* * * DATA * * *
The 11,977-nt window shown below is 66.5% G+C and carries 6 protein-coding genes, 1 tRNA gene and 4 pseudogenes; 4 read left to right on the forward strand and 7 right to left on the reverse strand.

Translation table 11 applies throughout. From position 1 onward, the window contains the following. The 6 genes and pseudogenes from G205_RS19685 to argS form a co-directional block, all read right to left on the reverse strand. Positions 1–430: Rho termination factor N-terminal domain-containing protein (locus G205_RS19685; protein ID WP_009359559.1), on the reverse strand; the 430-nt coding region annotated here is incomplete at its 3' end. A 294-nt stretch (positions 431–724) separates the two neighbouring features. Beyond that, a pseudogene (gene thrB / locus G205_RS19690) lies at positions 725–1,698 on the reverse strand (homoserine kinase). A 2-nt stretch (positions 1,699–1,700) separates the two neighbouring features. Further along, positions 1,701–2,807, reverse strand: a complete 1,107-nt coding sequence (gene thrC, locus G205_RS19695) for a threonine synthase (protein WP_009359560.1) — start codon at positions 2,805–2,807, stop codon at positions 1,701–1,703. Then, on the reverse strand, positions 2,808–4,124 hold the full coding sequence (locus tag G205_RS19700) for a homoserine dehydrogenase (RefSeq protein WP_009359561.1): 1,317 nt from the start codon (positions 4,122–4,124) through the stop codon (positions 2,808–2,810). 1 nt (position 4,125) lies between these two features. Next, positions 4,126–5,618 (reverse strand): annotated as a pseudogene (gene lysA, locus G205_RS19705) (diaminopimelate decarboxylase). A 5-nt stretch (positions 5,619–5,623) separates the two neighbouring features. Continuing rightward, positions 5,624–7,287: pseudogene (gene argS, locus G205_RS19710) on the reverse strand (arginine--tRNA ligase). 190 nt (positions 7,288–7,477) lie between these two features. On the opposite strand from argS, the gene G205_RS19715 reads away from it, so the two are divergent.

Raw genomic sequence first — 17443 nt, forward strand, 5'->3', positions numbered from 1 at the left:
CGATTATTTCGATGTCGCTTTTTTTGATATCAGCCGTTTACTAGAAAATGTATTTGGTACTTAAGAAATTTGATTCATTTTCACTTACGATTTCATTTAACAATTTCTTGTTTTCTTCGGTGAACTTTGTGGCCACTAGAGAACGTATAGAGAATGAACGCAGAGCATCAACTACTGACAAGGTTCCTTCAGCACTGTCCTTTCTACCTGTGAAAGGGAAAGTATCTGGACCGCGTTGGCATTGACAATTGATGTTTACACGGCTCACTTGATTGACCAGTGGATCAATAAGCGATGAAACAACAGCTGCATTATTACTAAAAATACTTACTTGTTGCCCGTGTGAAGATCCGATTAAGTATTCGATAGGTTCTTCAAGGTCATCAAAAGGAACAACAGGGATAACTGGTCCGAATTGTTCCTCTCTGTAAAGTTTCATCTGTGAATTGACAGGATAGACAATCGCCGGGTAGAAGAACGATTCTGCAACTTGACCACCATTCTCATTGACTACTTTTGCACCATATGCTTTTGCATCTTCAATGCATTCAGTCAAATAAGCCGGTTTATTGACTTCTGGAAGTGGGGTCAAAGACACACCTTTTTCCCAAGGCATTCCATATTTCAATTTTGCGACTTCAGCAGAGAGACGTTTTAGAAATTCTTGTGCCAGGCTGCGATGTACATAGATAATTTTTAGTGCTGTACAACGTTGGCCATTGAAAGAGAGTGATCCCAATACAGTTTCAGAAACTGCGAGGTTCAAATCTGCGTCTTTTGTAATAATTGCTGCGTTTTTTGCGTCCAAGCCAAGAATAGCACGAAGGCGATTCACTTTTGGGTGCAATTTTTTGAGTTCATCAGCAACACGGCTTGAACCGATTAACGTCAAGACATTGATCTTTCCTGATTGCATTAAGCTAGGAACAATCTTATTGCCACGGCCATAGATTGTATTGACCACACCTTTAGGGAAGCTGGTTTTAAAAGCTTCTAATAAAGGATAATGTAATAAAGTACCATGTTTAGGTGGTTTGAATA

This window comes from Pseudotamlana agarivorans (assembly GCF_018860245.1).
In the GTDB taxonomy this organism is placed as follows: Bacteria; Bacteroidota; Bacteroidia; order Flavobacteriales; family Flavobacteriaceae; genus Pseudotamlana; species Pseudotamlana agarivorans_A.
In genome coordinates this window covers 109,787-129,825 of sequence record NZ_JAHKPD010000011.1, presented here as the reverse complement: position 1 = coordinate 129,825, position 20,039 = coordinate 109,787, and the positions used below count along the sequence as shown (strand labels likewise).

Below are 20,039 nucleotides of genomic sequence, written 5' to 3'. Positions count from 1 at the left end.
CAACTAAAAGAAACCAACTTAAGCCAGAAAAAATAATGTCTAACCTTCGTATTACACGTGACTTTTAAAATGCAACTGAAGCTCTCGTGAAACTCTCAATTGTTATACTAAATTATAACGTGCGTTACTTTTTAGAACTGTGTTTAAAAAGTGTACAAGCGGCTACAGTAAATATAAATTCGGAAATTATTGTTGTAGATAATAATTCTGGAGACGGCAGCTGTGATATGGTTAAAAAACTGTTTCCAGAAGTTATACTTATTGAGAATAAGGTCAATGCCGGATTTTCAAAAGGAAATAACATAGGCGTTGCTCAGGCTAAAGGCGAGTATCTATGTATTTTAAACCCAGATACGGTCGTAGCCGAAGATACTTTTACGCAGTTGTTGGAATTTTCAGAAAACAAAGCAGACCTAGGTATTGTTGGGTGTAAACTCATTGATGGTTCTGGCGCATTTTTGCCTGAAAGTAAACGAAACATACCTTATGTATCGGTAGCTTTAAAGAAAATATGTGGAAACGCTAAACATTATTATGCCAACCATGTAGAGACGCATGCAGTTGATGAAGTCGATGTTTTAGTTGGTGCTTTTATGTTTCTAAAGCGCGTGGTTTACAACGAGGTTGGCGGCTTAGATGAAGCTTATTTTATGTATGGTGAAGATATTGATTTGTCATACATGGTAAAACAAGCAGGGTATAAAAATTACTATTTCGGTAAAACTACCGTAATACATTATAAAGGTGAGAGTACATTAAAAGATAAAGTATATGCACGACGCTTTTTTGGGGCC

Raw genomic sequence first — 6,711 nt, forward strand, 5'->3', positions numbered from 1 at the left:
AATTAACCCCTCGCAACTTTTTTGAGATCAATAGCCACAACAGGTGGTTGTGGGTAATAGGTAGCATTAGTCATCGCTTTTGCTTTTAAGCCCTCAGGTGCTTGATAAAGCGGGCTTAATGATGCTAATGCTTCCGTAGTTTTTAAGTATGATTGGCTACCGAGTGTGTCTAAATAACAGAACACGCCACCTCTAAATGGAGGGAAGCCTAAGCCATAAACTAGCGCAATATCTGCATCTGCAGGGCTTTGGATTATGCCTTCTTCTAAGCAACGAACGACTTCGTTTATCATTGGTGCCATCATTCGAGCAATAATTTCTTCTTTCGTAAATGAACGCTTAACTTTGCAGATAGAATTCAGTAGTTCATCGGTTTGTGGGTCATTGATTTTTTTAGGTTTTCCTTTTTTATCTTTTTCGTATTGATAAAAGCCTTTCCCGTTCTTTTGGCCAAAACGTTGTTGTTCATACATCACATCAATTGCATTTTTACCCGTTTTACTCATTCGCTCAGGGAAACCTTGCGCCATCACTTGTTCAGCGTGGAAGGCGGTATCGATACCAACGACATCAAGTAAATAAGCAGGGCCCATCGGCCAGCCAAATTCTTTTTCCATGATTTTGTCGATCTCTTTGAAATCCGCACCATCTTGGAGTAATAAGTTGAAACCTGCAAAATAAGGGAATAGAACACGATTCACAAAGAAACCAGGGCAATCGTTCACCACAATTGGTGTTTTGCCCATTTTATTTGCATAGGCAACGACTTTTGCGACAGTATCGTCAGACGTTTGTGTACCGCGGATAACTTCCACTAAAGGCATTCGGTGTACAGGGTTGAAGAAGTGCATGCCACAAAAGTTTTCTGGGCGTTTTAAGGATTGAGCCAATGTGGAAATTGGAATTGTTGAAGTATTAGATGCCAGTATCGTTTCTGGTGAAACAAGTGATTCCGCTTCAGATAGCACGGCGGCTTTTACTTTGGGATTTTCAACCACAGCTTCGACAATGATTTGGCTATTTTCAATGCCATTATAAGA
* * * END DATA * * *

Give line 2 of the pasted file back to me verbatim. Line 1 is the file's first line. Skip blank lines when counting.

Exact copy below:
Translation table 11 applies throughout. From position 1 onward, the window contains the following. The 6 genes and pseudogenes from G205_RS19685 to argS form a co-directional block, all read right to left on the reverse strand. Positions 1–430: Rho termination factor N-terminal domain-containing protein (locus G205_RS19685; protein ID WP_009359559.1), on the reverse strand; the 430-nt coding region annotated here is incomplete at its 3' end. A 294-nt stretch (positions 431–724) separates the two neighbouring features. Beyond that, a pseudogene (gene thrB / locus G205_RS19690) lies at positions 725–1,698 on the reverse strand (homoserine kinase). A 2-nt stretch (positions 1,699–1,700) separates the two neighbouring features. Further along, positions 1,701–2,807, reverse strand: a complete 1,107-nt coding sequence (gene thrC, locus G205_RS19695) for a threonine synthase (protein WP_009359560.1) — start codon at positions 2,805–2,807, stop codon at positions 1,701–1,703. Then, on the reverse strand, positions 2,808–4,124 hold the full coding sequence (locus tag G205_RS19700) for a homoserine dehydrogenase (RefSeq protein WP_009359561.1): 1,317 nt from the start codon (positions 4,122–4,124) through the stop codon (positions 2,808–2,810). 1 nt (position 4,125) lies between these two features. Next, positions 4,126–5,618 (reverse strand): annotated as a pseudogene (gene lysA, locus G205_RS19705) (diaminopimelate decarboxylase). A 5-nt stretch (positions 5,619–5,623) separates the two neighbouring features. Continuing rightward, positions 5,624–7,287: pseudogene (gene argS, locus G205_RS19710) on the reverse strand (arginine--tRNA ligase). 190 nt (positions 7,288–7,477) lie between these two features. On the opposite strand from argS, the gene G205_RS19715 reads away from it, so the two are divergent.